His dark materials

Published 3 March 2014

War, terror and human conflict pervade the art of new RA sculptor Tim Shaw, whose first major solo show opens in Birmingham.

  • From the Spring 2014 issue of RA Magazine, issued quarterly to Friends of the RA.

    ‘Black smoke rising’ was the phrase that came to Tim Shaw’s lips when he was driving back to his native Belfast several years ago and recognised the familiar smoke of burning cars. This sight, combined with the news images then coming out of Iraq, inspired his dramatic sculpture of a figure aflame, Man on Fire (2007-08), now going on display in the new Academician’s first major public gallery solo show. So it is no surprise that the title of the exhibition, opening in April in Birmingham, is ‘Black Smoke Rising’.

    Shaw has been associated with images of conflict since his memorable installation Casting a Dark Democracy (2008) sent a collective shiver through the London art world. That powerful work, which resurrects the spectre of the hooded prisoner of Abu Ghraib as a hollow giant made of steel, black polythene, barbed wire and electrical cable, earned Shaw the reputation of a guerrilla war artist unafraid to speak truth to power. But his interest in the darker side of life goes deeper than that. Alongside a special reworking of Casting a Dark Democracy, the Birmingham show also includes the more recent installation Soul Snatcher Possession (2011-12), a nightmare scenario in which grotesque figures made of reclaimed rags appear to be enacting a barbaric ritual. It is, says Shaw, ‘a metaphor for the extraction of soul, the manipulation of mind and the taking of life by the powerful’.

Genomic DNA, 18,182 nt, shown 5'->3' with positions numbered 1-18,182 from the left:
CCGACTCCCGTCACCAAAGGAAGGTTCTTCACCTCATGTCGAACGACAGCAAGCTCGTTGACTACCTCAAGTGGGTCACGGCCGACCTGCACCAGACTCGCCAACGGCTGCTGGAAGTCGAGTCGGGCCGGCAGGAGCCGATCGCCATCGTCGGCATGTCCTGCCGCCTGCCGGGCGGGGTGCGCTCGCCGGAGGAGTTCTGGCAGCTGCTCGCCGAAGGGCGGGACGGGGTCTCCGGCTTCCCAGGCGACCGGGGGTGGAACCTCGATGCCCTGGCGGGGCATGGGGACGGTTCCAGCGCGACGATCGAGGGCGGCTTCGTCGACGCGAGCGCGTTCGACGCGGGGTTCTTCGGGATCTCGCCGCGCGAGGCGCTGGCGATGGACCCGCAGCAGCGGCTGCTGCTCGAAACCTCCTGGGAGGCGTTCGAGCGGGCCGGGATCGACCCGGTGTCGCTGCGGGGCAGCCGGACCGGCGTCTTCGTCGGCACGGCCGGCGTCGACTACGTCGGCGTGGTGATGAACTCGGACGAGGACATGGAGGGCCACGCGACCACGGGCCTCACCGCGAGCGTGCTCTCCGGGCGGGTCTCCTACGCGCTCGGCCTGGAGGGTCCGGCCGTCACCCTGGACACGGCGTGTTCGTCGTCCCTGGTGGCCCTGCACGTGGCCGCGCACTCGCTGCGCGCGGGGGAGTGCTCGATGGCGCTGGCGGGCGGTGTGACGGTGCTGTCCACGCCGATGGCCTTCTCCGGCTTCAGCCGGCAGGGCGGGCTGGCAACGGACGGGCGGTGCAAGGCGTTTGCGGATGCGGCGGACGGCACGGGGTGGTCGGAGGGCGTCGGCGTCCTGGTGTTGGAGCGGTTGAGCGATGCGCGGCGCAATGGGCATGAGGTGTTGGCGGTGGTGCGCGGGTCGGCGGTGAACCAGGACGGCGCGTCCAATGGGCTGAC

• Tim Shaw RA, Casting a Dark Democracy

    Tim Shaw RA, Casting a Dark Democracy, 2008.

    Courtesy the artist.

  • ‘Soul’ is a word you don’t often hear from contemporary artists, and Shaw’s insistence on using it declares his allegiance to an artistic tradition stretching back through Goya and Hieronymus Bosch into prehistory. His images make the hairs stand up on the back of our necks because, unlike vanitas themes that merely remind us of mortality, they revive those atavistic fears of a fate worse than death. ‘The reality of life is fantastical enough, and deep and dark and absurd and strange,’ Shaw says. ‘I think my work is about pointing those things out.’

    Black Smoke Rising is at Midlands Arts Centre, Birmingham from 12 April – 8 June 2014 and Aberystwyth Arts Centre from 1 October – 2 December 2014.